"Becoming an Effective Educator."

Dr. Purushothaman
November 30, 2013

"Becoming an Effective Educator."

By Lakimberly Coleman

As the Director of a childcare center for the past four years, I have seen a lot of teachers come and go. This is not to say that most people do not like early childhood education, however not everyone who enters this field has valid expectations. Most applicants think that "babysitting" children is an easy way to earn money without understanding the education role. They have no idea how much the role of teaching small children encompasses. The very first thing most people say when asked if they have experience in the field of early childhood education is, "I have children, I used to babysit, or I love babies". They have this assumption that a childcare center's day to day operation is similar to being a mom or babysitting. Things such as lesson plans, curriculums, building social and emotional skills, and parent involvement are foreign to most people entering early childhood education. Most applicants do not understand how important the role of an early childhood educator is to a child. We as early childhood educators set the foundation for young children's education that follows them to grade school all the way through grad school. The field of Early Childhood Education needs more teachers who are effective and enjoy the rewards that far outweigh any monetary value.

The following are a few helpful steps to Becoming an Effective Early Childhood Educator:

1.Research the field of early childhood education before applying to a childcare center.
Things you need to know include:

a. Educational Requirements needed to become employed.

b. Average salary of an early childhood educator.

c. Background history, physical, and health requirements required to work with children.

d. What does this occupation entail? (Shadowing an experienced early childhood education provider and volunteering is highly recommended).

2. Once you have secured a job in Early Childhood Education, education is key. The first step would be to complete the mandatory 40 hour course and literacy certificate, this is often available online with testing sites available or live classes. Most states have childcare apprenticeship programs or free scholarship opportunities that provide a CDA as well as Associate degrees in Early Childhood Education once you have fulfilled the basic 40 hour certification. The state of Florida requires at least 10 hours of additional education yearly, this keeps everyone up to date on new advancements in ECE.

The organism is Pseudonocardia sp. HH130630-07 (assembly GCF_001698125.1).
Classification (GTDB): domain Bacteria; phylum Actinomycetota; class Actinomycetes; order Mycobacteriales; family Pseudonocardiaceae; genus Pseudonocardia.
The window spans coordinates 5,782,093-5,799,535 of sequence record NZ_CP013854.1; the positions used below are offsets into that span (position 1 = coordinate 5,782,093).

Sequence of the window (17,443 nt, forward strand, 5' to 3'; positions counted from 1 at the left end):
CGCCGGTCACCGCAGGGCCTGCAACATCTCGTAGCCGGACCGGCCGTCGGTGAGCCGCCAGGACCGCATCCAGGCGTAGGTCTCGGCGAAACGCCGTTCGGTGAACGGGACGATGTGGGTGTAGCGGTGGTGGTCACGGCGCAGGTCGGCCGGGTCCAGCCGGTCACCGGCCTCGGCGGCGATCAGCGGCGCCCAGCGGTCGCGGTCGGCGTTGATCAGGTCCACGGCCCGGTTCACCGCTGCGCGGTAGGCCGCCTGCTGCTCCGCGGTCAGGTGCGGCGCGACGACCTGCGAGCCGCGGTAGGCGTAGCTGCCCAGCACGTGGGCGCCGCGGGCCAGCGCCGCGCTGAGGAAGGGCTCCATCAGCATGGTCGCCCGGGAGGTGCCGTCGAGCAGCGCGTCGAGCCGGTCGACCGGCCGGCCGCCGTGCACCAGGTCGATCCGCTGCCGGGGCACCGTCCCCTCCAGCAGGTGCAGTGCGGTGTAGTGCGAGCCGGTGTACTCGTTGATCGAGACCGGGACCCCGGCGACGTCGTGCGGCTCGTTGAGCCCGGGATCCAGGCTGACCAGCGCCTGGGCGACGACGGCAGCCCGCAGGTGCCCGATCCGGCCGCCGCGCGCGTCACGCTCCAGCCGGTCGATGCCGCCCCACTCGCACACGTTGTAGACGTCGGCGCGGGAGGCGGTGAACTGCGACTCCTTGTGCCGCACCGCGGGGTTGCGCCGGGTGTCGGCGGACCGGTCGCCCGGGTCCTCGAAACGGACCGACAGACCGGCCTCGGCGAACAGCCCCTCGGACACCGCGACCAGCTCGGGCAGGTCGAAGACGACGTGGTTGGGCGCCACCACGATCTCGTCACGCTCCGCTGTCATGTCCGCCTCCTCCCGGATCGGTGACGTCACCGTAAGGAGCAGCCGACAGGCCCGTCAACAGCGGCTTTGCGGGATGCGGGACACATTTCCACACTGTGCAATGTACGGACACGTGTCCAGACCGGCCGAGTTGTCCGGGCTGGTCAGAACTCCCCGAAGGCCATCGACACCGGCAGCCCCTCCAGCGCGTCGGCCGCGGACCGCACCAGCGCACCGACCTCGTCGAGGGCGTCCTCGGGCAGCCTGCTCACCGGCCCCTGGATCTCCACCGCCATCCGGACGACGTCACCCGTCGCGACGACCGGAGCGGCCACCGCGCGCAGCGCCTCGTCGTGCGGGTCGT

3. Find a mentor. T
here are always educators who excel in what they do, so place yourself around these individuals who have experience and success as educators. Most educators love mentoring new educators. Remember to maintain a positive receptive attitude and ask questions.

4. Be prepared. Lesson plans are an essential tool to ensure that all domains of learning are included throughout the day. If you are unfamiliar with lessons plans, there are classes available. A lesson plan should be outlined in a way that if you are out sick, another teacher can fill in for you and have a good idea of what will take place throughout the day just by glancing at the lesson plan.

5. Involve parents. Parents love when they are asked to be involved with their children's learning. Make sure parents have a copy of the lesson plan. Encourage parents to read to their children daily and educate them on how reading increases vocabulary, math, and social skills. Often times parents are eager to bring in things that will help with the curriculum, such as a stethoscope for an "occupation" theme or family photos for "cultural" themes. Discussing the child's day to day activities with parents makes everyone feel comfortable and increases the child's self esteem.

6. Have Fun. Remember that learning should be fun. Children learn through play, plan activities that allow children to move around and get involved. Children learn by interacting and getting their hands dirty. What better way to learn about plants than planting a seed and watching it grow. The days of sitting in a chair and coloring dittos are gone.

7. Continuously set goals. Always get with the Director and set goals for improvement. There are always new things to learn or skills to be mastered. If you have mastered one age group and would like to move on to another age group, setup a transition with the Director. Maybe you are the assistant teacher; discuss the requirements of becoming a Lead Teacher and work toward this goal.

I hope that you will find these tools beneficial to getting into the field of Early Childhood Education and flourishing. I am sure that once you put forth the effort, there will be endless possibilities for your career. Remember how important and lasting your effect will be on each child you serve and always give your all.

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